'Handle with Care' reminds public of persisting human trafficking and stigma

Tirana Times
By Tirana Times October 19, 2018 11:29

'Handle with Care' reminds public of persisting human trafficking and stigma

Story Highlights

  • An artistic installation was exhibited at the National History Museum in Tirana to raise awareness on the human trafficking issues the world is facing, more specifically to the sexual exploitation of women

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TIRANA, Oct. 17- The Embassy of Netherlands together with 'Tirana Art' Center and the Embassy of Low Countries organized an activity called Handle with Care, which opened its doors at the National History Museum in Tirana on Oct. 17, and then will move on to other Albanian cities.

Handle With Care, deals with the existence of present day enslavement, a brutal reality for the women who have fallen victim to human trafficking and the sex industry. The installation consists of three works: drawn paper bags hanged on the wall, a carpet of clothes, and shared stories of escaped women who were part of the forced prostitution world.

The carpet of clothes is called Mantle of Love and it's created by Patricia Kaersenhout. The clothes there, blouses, bras, underwear, dresses, are all attire worn by the enslaved women in Netherlands who managed to escape. They are in the shades of red, which associated worldwide with prostitution and the Red Light district. It symbolizes the oppression of women and the way their rights are constantly trodden underfoot. One could also understand it in the context of sweeping everything we don't say or don't want to see under the carpet. There are many layers of meaning and space for interpretation there. Seeing the bras and pieces of attire thrown around the floor gives an implied fearful feeling of women taken and thrown around in the street, like objects to be worn and used.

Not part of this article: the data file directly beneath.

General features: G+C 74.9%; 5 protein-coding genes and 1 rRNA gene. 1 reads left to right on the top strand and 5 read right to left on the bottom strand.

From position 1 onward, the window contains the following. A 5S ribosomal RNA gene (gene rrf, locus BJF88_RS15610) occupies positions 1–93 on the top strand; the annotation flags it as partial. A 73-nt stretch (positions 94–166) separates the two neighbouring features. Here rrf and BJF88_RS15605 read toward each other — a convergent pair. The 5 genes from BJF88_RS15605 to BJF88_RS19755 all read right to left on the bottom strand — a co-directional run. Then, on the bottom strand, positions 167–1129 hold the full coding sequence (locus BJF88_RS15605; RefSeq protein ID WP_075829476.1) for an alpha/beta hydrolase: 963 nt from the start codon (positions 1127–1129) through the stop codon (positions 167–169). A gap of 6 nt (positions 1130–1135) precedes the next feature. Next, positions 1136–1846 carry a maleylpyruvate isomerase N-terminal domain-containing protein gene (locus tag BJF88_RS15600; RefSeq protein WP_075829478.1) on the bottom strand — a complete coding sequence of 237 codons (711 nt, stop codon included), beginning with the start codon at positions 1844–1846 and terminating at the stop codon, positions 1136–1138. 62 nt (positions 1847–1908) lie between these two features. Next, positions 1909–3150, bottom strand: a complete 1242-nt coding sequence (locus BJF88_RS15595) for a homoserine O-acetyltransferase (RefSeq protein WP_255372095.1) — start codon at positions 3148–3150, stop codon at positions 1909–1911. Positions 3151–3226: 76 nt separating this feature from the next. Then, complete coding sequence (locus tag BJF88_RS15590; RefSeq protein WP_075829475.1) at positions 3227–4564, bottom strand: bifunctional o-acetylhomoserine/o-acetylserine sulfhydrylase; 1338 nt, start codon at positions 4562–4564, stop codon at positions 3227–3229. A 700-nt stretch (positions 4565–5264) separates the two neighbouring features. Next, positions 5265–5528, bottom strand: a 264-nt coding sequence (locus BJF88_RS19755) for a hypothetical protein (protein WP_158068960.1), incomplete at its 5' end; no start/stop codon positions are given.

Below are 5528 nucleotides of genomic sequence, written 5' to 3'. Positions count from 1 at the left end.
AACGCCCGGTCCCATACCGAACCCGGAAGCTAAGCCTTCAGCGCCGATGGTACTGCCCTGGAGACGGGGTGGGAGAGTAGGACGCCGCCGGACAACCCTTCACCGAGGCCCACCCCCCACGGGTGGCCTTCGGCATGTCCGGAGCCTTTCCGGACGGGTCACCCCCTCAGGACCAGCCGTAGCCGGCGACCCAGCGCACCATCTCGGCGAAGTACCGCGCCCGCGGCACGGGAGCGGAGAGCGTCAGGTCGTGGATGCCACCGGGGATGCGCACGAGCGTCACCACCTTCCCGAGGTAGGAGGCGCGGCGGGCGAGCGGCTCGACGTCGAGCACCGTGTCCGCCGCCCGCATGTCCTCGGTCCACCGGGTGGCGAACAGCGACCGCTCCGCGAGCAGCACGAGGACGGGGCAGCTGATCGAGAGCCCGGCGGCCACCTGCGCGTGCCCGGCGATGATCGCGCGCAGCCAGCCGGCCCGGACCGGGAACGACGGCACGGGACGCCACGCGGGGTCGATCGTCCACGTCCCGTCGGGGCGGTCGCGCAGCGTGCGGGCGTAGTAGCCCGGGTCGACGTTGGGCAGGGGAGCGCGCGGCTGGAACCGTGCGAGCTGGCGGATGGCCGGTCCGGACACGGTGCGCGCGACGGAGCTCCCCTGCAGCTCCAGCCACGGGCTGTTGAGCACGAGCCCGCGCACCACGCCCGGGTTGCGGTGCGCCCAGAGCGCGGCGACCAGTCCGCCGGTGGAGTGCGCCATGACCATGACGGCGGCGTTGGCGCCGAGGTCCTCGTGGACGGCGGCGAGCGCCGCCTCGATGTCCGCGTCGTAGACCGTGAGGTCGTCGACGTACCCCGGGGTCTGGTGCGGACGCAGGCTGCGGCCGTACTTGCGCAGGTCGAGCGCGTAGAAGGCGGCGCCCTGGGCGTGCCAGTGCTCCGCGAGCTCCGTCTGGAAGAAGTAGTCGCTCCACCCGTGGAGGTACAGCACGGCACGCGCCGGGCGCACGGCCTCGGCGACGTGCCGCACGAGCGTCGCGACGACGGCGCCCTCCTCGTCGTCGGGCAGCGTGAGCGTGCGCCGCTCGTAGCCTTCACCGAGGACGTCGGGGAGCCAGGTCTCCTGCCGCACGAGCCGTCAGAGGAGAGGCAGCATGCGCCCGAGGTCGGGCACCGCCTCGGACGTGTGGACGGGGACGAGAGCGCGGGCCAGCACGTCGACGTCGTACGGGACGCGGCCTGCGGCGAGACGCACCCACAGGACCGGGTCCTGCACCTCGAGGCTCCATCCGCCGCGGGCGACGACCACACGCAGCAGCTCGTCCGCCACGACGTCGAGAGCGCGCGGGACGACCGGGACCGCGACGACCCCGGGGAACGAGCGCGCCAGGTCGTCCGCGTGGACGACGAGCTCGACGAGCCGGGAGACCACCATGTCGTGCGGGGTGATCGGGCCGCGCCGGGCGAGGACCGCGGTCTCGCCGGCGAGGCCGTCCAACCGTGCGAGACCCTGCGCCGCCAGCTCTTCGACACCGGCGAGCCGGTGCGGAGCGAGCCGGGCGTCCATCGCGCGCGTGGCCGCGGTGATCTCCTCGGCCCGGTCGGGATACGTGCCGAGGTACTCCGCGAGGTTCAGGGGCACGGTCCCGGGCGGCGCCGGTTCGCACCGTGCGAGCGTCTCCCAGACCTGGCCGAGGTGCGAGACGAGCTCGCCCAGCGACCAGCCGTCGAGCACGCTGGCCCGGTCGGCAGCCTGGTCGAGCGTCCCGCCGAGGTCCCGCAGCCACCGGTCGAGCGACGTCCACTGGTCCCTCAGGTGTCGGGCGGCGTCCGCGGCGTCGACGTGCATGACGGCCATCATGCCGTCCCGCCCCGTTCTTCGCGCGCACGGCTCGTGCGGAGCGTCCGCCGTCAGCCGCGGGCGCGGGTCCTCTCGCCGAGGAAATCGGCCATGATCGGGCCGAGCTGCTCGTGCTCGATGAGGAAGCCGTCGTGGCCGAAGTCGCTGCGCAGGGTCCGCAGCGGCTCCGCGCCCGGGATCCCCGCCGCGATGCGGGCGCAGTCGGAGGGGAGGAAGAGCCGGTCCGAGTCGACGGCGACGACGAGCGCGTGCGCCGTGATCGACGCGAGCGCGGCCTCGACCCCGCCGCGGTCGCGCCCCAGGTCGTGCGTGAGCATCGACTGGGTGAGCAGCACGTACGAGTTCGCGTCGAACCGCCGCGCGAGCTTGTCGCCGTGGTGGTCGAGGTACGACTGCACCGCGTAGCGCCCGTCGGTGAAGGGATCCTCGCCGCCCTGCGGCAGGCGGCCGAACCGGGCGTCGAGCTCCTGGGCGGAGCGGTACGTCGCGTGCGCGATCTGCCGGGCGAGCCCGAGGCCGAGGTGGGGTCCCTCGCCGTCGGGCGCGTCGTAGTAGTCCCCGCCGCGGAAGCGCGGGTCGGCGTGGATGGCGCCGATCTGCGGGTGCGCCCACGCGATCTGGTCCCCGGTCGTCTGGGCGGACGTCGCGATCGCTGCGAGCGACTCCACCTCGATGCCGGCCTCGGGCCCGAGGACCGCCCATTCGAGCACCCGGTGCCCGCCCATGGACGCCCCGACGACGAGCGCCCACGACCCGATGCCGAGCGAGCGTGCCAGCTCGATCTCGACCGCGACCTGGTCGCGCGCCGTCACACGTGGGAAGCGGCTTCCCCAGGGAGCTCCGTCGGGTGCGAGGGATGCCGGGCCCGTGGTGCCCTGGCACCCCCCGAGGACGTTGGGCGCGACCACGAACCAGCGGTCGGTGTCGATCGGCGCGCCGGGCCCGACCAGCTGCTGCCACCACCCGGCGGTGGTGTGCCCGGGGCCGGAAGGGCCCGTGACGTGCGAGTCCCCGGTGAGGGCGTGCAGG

The Masks painted on paper bags on the surrounding wall are all drawn by women who survived forced prostitution and human trafficking. They are self-portraits of these women, an expression of how they see themselves, hidden by a mask to retain their anonymity.

The videos that share the stories of some of these women are made by Jimini Hignett. The stories are interpreted by local actors, and the identities of those who have shared them are to remain anonymous. These are individual tales of women who have been sold or tricked into the sex trade world in the Netherlands or elsewhere. They reveal backgrounds of societies rife with inequalities, misogyny and abuse. They expose the painful, disturbing reality of racial and class privilege, and a tenacious assumption of male privilege. The tales bear witness go the way the trade and exploitation of women ties in with larger economic and political processes such as economic inequality, privatization and corruption.

Human trafficking is the crime which has the highest increase over the years. 71% of human trafficking victims are females; 51% women and 20% girls, while the rest 29% are male victims. More than 50% of the trafficking victims are sexually exploited, the sex trade and forced prostitution industry generating around $99 billion annually. An estimated 24.9 million people are into forced labour. Millions of children worldwide are either sexually exploited or enslaved into labour.

Visitors are invited to reflect on the women's oppression and especially the relation with the trafficking into the sex trade. Some of these stories may have been heard before, perhaps not in such crude details, but these very details are what need to be raised an awareness to and stressed upon. Because these details gets the attention of the reality that these people have faced, and makes that reality more attainable. That is a world that we recognize its existence of, however, in the minds of most of us is a world too far away from our reach. Through these stories and such activities we can see that this world it's only hidden behind a veil right in front of our eyes, and we should be more open to help the survivors integrate into society again, provide psychological and friendly support, and work to keep any potential situations from occurring. These are people whose lives get utterly destroyed from greedy people who have lost the notion of good and evil, or any rational reflection that they are exploiting and abusing human beings. Being aware of this reality can give a positive impact to each of us to help save a life.

This installation will remain open for the public in Tirana at the National History Museum until Oct. 20, and then will be displayed on Oct. 22-23 in Shkoder, Oct. 25-26 in Berat, and finally Oct. 29-30 in Vlore.

 

Tirana Times
By Tirana Times October 19, 2018 11:29